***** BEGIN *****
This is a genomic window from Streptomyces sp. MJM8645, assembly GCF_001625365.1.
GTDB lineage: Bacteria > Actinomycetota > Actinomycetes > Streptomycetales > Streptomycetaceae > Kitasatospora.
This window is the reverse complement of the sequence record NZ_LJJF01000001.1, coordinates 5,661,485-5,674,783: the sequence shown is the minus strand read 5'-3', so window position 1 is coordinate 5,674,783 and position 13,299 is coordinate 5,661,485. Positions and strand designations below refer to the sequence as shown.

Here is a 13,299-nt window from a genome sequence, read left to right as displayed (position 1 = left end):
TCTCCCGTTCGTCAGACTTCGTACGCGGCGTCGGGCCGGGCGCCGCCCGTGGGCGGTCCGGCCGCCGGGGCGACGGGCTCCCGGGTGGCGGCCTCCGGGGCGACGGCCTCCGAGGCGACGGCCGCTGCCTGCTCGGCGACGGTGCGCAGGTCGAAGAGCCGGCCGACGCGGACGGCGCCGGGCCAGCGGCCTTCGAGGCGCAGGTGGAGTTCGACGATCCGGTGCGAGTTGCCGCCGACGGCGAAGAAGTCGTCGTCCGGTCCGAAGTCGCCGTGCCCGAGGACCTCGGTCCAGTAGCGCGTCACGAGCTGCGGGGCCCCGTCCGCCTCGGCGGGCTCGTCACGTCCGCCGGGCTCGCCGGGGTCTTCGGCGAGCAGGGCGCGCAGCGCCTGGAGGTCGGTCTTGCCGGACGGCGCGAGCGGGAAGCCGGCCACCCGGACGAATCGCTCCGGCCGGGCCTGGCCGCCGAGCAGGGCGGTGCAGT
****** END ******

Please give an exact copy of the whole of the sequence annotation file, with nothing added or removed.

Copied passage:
This is a genomic window from Streptomyces sp. MJM8645, assembly GCF_001625365.1.
GTDB lineage: Bacteria > Actinomycetota > Actinomycetes > Streptomycetales > Streptomycetaceae > Kitasatospora.
This window is the reverse complement of the sequence record NZ_LJJF01000001.1, coordinates 5,661,485-5,674,783: the sequence shown is the minus strand read 5'-3', so window position 1 is coordinate 5,674,783 and position 13,299 is coordinate 5,661,485. Positions and strand designations below refer to the sequence as shown.

Here is a 13,299-nt window from a genome sequence, read left to right as displayed (position 1 = left end):
TCTCCCGTTCGTCAGACTTCGTACGCGGCGTCGGGCCGGGCGCCGCCCGTGGGCGGTCCGGCCGCCGGGGCGACGGGCTCCCGGGTGGCGGCCTCCGGGGCGACGGCCTCCGAGGCGACGGCCGCTGCCTGCTCGGCGACGGTGCGCAGGTCGAAGAGCCGGCCGACGCGGACGGCGCCGGGCCAGCGGCCTTCGAGGCGCAGGTGGAGTTCGACGATCCGGTGCGAGTTGCCGCCGACGGCGAAGAAGTCGTCGTCCGGTCCGAAGTCGCCGTGCCCGAGGACCTCGGTCCAGTAGCGCGTCACGAGCTGCGGGGCCCCGTCCGCCTCGGCGGGCTCGTCACGTCCGCCGGGCTCGCCGGGGTCTTCGGCGAGCAGGGCGCGCAGCGCCTGGAGGTCGGTCTTGCCGGACGGCGCGAGCGGGAAGCCGGCCACCCGGACGAATCGCTCCGGCCGGGCCTGGCCGCCGAGCAGGGCGGTGCAGT